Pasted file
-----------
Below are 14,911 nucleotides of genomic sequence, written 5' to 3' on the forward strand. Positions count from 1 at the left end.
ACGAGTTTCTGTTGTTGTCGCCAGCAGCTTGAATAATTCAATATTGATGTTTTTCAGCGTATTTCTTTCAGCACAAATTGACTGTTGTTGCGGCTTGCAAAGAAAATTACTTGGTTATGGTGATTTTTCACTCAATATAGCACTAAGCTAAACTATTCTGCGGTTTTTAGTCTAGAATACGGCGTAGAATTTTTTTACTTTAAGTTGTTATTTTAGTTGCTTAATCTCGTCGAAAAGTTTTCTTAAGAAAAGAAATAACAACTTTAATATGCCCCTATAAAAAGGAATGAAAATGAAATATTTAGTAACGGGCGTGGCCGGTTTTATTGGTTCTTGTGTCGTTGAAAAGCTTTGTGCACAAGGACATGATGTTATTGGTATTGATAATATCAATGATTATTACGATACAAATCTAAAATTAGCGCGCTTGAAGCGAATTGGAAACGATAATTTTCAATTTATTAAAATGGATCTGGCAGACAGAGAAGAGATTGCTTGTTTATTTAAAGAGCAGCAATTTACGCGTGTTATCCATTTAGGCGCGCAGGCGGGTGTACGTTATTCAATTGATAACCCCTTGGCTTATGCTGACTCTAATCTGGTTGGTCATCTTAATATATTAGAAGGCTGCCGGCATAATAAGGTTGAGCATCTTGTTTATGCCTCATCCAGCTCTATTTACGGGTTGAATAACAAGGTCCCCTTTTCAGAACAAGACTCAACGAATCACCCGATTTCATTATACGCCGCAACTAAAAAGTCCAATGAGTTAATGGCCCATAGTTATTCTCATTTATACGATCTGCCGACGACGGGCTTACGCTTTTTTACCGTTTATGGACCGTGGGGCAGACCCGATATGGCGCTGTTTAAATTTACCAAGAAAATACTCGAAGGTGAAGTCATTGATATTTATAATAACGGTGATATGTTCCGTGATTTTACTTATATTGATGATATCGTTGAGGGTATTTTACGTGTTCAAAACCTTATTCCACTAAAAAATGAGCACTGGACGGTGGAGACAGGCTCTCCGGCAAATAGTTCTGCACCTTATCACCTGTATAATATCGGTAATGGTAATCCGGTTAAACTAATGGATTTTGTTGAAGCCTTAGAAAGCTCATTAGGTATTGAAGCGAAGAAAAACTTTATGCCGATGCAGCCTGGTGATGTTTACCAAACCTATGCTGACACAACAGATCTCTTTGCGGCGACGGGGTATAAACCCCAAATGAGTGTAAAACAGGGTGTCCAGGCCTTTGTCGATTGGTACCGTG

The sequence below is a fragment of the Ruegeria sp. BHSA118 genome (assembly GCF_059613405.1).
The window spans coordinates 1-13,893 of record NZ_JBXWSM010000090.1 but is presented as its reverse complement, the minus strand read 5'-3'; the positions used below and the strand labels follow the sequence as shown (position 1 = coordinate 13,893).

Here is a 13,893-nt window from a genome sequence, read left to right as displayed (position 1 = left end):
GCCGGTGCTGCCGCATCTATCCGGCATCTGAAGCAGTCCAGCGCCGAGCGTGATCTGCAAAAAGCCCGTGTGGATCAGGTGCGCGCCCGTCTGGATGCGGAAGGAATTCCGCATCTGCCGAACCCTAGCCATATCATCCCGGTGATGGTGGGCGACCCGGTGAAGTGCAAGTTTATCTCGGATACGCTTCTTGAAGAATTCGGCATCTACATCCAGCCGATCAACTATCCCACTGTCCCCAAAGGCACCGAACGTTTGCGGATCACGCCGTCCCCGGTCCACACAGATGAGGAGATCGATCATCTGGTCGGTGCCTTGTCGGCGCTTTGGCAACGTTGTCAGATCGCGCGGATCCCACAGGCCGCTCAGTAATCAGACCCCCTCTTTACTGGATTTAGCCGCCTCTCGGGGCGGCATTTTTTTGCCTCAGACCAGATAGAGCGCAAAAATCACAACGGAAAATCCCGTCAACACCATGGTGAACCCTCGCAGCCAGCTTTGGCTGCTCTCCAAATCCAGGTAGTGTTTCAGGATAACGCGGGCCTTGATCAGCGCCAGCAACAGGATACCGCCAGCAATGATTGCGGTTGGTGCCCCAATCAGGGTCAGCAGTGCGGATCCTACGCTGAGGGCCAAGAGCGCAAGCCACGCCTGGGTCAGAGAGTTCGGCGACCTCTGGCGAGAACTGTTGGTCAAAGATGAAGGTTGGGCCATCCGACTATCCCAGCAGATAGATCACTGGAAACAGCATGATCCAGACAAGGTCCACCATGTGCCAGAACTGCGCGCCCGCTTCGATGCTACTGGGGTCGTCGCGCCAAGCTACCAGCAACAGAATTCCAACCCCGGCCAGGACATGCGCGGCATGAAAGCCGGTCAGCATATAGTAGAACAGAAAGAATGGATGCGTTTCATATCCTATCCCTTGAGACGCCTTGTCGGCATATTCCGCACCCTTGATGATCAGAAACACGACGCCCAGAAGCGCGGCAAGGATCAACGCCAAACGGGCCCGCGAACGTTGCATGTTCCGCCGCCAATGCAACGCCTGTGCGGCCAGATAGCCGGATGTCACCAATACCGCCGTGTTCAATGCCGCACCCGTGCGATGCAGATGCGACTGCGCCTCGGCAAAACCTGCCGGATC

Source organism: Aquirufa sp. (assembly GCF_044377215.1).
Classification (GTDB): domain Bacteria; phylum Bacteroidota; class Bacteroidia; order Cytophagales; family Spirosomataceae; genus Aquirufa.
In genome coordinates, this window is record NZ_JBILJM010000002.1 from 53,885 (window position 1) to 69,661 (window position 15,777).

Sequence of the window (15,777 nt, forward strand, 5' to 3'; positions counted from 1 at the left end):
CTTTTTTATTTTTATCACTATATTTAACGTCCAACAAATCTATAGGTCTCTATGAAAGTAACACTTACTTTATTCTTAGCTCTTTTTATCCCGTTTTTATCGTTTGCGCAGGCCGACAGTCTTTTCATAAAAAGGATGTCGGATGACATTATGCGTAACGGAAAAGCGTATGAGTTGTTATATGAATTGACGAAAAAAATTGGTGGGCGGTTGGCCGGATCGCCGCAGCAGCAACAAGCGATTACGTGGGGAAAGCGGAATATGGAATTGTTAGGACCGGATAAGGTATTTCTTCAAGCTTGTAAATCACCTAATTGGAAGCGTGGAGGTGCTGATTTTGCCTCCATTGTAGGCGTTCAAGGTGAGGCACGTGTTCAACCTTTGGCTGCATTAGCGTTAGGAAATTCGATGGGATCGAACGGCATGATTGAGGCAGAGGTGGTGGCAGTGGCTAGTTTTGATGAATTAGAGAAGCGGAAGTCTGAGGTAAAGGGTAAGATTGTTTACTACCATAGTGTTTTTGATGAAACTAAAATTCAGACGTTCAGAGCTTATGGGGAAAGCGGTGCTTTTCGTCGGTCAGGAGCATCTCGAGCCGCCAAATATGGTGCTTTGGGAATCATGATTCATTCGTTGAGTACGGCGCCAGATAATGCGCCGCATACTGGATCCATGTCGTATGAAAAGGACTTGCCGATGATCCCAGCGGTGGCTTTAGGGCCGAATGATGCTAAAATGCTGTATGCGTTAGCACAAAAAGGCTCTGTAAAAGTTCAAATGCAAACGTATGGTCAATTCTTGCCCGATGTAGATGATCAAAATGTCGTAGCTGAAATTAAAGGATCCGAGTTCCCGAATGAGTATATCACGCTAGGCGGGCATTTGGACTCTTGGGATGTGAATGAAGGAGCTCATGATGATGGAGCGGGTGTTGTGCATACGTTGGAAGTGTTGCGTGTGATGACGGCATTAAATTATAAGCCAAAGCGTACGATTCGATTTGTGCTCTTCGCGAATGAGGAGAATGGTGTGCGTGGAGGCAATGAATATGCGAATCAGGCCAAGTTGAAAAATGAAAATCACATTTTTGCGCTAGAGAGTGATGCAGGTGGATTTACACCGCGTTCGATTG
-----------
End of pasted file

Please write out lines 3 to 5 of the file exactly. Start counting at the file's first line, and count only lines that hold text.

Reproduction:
The sequence below is a fragment of the Ruegeria sp. BHSA118 genome (assembly GCF_059613405.1).
The window spans coordinates 1-13,893 of record NZ_JBXWSM010000090.1 but is presented as its reverse complement, the minus strand read 5'-3'; the positions used below and the strand labels follow the sequence as shown (position 1 = coordinate 13,893).

Here is a 13,893-nt window from a genome sequence, read left to right as displayed (position 1 = left end):